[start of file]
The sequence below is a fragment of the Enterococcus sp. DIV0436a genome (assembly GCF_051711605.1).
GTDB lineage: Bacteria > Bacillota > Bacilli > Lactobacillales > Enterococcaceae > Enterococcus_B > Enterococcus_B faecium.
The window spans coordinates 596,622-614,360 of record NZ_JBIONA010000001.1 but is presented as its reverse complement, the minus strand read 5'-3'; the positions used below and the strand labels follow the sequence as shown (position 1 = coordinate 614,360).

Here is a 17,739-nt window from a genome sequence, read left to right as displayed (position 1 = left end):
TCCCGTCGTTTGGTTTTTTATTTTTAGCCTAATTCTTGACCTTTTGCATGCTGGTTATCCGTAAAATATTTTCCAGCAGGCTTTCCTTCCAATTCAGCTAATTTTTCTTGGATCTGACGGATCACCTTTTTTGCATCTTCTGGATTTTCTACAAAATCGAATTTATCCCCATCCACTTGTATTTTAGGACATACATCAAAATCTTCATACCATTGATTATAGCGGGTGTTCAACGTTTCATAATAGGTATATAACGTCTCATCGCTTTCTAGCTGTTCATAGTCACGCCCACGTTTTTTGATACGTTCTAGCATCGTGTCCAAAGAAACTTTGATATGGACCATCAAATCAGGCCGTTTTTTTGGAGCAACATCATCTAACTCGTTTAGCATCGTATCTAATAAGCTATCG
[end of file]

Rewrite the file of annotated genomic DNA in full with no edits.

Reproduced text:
The sequence below is a fragment of the Enterococcus sp. DIV0436a genome (assembly GCF_051711605.1).
GTDB lineage: Bacteria > Bacillota > Bacilli > Lactobacillales > Enterococcaceae > Enterococcus_B > Enterococcus_B faecium.
The window spans coordinates 596,622-614,360 of record NZ_JBIONA010000001.1 but is presented as its reverse complement, the minus strand read 5'-3'; the positions used below and the strand labels follow the sequence as shown (position 1 = coordinate 614,360).

Here is a 17,739-nt window from a genome sequence, read left to right as displayed (position 1 = left end):
TCCCGTCGTTTGGTTTTTTATTTTTAGCCTAATTCTTGACCTTTTGCATGCTGGTTATCCGTAAAATATTTTCCAGCAGGCTTTCCTTCCAATTCAGCTAATTTTTCTTGGATCTGACGGATCACCTTTTTTGCATCTTCTGGATTTTCTACAAAATCGAATTTATCCCCATCCACTTGTATTTTAGGACATACATCAAAATCTTCATACCATTGATTATAGCGGGTGTTCAACGTTTCATAATAGGTATATAACGTCTCATCGCTTTCTAGCTGTTCATAGTCACGCCCACGTTTTTTGATACGTTCTAGCATCGTGTCCAAAGAAACTTTGATATGGACCATCAAATCAGGCCGTTTTTTTGGAGCAACATCATCTAACTCGTTTAGCATCGTATCTAATAAGCTATCG